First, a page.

Research and internships can be done on a volunteer basis, for credit, or sometimes paid. There are even opportunities to obtain a research certificate and apply for research fellowships.
Research projects can vary in the time commitment they require. Before you begin searching for a project you need to understand how much time that you have to dedicate to a project.
Internships provide hands-on experience in an area that interests you. In the past, our students have held internships at the Allegheny County Coroner's Office, UPMC, the Pittsburgh Zoo, the Carnegie Museum, the Pennsylvania Department of Environmental Protection, and Pitt’s Pathology Department.
Our undergraduate students are recognized for their outstanding scholarship at the Department, University and national levels. Each year the Department makes awards for outstanding student performances in introductory courses. At later stages, a variety of competitive, merit-based fellowships and scholarships enable more students to focus on their research during the academic year and in the summer. In recent years, our upper division undergraduates have received prestigious scholarships by successfully competing with the best science students in the nation.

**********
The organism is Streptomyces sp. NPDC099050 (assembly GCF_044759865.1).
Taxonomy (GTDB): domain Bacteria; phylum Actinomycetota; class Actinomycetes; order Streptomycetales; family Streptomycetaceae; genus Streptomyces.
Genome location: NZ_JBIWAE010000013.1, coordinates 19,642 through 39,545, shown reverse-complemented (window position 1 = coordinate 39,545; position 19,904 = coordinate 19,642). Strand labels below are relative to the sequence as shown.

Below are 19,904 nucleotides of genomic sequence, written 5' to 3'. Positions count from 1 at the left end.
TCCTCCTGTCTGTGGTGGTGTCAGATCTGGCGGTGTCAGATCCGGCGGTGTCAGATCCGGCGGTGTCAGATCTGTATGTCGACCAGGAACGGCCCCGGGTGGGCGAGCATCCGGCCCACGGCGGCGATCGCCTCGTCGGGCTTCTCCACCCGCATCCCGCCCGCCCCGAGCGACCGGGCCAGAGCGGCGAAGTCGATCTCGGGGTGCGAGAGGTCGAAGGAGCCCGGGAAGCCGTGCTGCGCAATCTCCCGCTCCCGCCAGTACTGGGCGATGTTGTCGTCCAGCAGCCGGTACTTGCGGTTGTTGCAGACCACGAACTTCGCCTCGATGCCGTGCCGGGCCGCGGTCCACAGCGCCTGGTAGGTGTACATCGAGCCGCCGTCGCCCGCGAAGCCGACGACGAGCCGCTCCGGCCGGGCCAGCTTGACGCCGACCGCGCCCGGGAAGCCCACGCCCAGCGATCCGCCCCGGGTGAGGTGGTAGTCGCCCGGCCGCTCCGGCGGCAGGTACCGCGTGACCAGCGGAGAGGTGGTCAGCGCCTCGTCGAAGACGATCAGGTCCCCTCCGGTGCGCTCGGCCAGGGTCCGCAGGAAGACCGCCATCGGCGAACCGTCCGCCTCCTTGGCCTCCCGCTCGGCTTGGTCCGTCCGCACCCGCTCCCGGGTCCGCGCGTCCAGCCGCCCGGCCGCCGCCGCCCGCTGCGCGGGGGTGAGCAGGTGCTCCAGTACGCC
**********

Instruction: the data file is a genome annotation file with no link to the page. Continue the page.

People use your abstract to understand your project and decide if they care to visit your poster or see your talk. They might be interested in the topic, results, or specific methods you used. Thus, the abstract should briefly describe the big picture and goal of the research, question you investigated/hypothesis you tested, experiments you performed, results you obtained, and relevance of your findings.
Before you even open Powerpoint or other poster making software, you want to plan out what you will show and sketch it on paper. We start with the meat of the poster -your data- and work forward to your conclusions and the backwards to the background the audience needs to understand your work.